You can buy them at the auto parts stores in Alaska. They are of different voltage and have a double sided tape on them which sticks to the oil pan underneath the vehicle. They were of different shapes, rectangles. Several different sizes. Can get another kind for under the batteries. Can put more than one on for a larger vehicle. we run the cords to a multi outlet at the front and then plug the thing in at 15 or below if the unit is parked outside. Works like a charm.
Not sure how long you have lived in Tok, but we were in Nenana Alaska for 13 years and the temperatures are much the same as Tok. By late March, the chance of -40°F temperatures is not high between the lower 48 and Tok. Since the OP mentioned "returning" to Tok, I am guessing the OP is outside for the winter.
The years we lived in Nenana we used propane for heating domestic water and never had it quit working. During the real cold spells, down to the -70°F range, it would take longer to heat water or dry clothes but would do it. Now at our stick house, I had a high pressure regulator on at the tank and ran 30 psi pressure to the house, underground, then once inside the house, I had a regular low pressure regulator at the 1/2 lb pressure rating. If we had enough snow on the ground, I would try to keep some shoveled up around the 300 gallon tank we used. At the super cold temperatures the ground tends to stay warmer than the air so the tank can stay a bit warmer if snow covered. Would not apply to an RV propane tank though. The cab heater should keep most RVs warm enough to drive even if the propane didn't work. Just keep the RV winterized and no water in the tanks and you should be OK. You can always stop at a road house to spend the night if needed and can't sleep in the RV.
Moisture, from the fuel, freezing in the regulator on an RV tends to cause more problems than will the actual propane not vaporizing.
Most years we would leave our RV parked and winterized till mid May, give or take a week or two. From March on, the weather normally is great for snow machine trips, dog team trips with tent camping or aircraft flying on skis. Never had time to play with our RV till later in the year, about the same time the river boat came out of storage. LOL
On edit: All of the heating pads/tanks/freeze plugs, I had for my vehicles were 120 volt, not 12 volts. Most vehicles the are used in the Interior of Alaska will have a 120 V extension cord on the front to be able to plug in. If a person can find a 12 volt pad of some sort, I guess you could run it off the alternator while driving. A few of those and running the furnace at night would have caused me to have had a depleted battery by midnight. LOL Most campgrounds will be closed in the north in March so finding electric plug ins may not be easy.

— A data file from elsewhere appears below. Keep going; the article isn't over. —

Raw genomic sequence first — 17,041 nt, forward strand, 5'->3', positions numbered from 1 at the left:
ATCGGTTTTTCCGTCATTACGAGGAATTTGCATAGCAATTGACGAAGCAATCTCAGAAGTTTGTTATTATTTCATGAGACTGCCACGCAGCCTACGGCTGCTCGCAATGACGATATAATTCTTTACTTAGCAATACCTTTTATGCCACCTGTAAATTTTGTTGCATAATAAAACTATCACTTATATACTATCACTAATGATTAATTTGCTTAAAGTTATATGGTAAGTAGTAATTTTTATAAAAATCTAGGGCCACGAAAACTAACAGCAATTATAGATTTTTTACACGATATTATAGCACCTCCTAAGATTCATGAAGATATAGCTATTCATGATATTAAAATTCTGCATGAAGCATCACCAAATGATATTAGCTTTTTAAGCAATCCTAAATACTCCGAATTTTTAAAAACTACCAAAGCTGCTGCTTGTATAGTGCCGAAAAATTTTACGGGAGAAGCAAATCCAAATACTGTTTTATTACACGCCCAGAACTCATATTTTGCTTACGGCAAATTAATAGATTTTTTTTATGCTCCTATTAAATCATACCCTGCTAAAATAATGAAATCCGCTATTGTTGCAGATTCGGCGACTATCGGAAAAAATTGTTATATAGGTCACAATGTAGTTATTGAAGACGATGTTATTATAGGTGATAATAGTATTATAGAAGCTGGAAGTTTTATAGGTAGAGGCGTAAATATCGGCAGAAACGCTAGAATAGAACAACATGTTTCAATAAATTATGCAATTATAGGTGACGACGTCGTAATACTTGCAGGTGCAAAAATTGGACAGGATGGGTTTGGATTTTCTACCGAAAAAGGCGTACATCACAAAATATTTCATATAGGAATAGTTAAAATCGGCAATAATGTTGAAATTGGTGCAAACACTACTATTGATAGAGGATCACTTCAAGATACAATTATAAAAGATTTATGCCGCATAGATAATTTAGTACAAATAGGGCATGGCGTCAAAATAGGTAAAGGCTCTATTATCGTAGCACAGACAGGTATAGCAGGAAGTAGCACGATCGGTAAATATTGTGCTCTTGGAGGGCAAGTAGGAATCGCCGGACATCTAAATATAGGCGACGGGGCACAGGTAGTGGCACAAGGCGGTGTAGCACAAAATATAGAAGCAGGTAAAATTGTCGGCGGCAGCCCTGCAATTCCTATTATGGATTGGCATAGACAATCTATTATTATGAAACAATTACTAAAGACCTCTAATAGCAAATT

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This a problem I've never heard of. All my life heated houses, ran pickups on propane. We can get below 0 in the Texas Panhandle. I've seen as low as neg. 24. Propane did not freeze, and nobody worried about it. If this is really a problem it I would want to know more.
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You guys have had very different experiences than I have. While normal furnaces or fridge on propane have never. Caused a problem, I had a tank freeze up yesterday. I was in Waco TX at +44 F and had 1/2 a 40lb tank get covered in ice. The result was a end to the fuel flow. My engineer brother-in-law ( after all it was Christmas day ) tells me it had something to do with the speed with which the propane was being pulled from the canister. He.rattled about some "heat exchanging" stuff which I tried to listen to, but kids were crazy...well you know. The fuel draw was mainly a 5500 Onan fueled by LP. I know this thing burns fuel fast....but that fast?
We refilled at Flying J and the frozen tank only took half the volume of the empty ( non frozen ) tank.
Any ideas? Did my brother-in-law nail this one? If so, hog did the freeze up happen? Shouldn't the regulator manage the draw rate?